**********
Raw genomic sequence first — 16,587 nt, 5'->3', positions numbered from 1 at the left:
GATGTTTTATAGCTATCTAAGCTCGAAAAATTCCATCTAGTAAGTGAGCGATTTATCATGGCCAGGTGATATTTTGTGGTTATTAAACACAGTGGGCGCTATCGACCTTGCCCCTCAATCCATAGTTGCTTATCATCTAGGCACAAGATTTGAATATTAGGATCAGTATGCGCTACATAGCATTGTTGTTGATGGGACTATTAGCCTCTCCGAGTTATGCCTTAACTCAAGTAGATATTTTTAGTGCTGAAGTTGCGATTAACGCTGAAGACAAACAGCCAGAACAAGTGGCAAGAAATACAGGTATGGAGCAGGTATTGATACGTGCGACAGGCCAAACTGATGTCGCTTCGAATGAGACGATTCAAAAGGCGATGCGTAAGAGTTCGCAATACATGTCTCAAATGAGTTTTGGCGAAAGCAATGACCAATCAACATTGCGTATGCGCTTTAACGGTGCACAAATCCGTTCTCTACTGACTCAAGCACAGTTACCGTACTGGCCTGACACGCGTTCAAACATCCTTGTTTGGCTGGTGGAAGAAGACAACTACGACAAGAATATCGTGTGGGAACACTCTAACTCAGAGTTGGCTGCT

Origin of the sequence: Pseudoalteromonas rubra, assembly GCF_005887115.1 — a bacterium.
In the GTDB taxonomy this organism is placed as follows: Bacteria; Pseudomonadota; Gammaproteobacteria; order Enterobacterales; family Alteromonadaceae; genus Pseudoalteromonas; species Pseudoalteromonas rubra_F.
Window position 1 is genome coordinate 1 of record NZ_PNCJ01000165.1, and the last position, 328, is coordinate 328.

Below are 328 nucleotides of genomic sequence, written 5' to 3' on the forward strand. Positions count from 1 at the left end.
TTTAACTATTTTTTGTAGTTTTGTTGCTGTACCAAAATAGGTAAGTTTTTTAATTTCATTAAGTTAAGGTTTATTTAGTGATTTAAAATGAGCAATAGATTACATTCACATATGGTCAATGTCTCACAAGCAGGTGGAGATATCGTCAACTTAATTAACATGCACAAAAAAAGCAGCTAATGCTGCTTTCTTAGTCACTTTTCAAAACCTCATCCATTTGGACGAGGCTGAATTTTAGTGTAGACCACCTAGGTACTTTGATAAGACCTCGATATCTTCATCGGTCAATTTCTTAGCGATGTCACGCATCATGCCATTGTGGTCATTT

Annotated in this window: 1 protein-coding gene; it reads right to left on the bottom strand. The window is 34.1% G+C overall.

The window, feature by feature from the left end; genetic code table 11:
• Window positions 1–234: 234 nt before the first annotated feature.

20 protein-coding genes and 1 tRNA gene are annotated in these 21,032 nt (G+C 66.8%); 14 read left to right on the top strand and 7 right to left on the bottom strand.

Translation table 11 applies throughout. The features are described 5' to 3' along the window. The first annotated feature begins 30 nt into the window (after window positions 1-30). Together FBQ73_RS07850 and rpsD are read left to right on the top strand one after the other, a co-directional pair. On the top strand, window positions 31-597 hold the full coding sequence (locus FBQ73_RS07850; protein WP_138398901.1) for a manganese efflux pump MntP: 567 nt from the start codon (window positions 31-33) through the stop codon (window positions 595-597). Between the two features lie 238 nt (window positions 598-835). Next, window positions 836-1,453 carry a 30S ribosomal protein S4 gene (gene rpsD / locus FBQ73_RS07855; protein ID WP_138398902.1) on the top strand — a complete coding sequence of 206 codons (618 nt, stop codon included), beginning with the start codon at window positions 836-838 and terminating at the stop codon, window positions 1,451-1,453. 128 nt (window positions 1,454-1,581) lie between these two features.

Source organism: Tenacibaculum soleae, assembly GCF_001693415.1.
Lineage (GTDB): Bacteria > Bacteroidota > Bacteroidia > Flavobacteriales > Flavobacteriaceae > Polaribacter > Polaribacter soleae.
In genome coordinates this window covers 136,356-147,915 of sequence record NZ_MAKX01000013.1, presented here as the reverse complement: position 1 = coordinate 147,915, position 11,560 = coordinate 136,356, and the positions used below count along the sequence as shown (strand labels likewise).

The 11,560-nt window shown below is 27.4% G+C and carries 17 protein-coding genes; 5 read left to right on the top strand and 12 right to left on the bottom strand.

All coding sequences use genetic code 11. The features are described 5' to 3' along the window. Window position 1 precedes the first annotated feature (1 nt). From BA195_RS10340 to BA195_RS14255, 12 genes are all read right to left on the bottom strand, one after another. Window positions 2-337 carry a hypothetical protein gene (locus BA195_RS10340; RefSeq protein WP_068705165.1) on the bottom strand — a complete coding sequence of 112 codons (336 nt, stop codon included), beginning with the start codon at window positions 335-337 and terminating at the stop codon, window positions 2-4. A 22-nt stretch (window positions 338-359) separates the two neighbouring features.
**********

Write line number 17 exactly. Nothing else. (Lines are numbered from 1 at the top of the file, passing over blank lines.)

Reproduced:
All coding sequences use genetic code 11. The features are described 5' to 3' along the window. Window position 1 precedes the first annotated feature (1 nt). From BA195_RS10340 to BA195_RS14255, 12 genes are all read right to left on the bottom strand, one after another. Window positions 2-337 carry a hypothetical protein gene (locus BA195_RS10340; RefSeq protein WP_068705165.1) on the bottom strand — a complete coding sequence of 112 codons (336 nt, stop codon included), beginning with the start codon at window positions 335-337 and terminating at the stop codon, window positions 2-4. A 22-nt stretch (window positions 338-359) separates the two neighbouring features.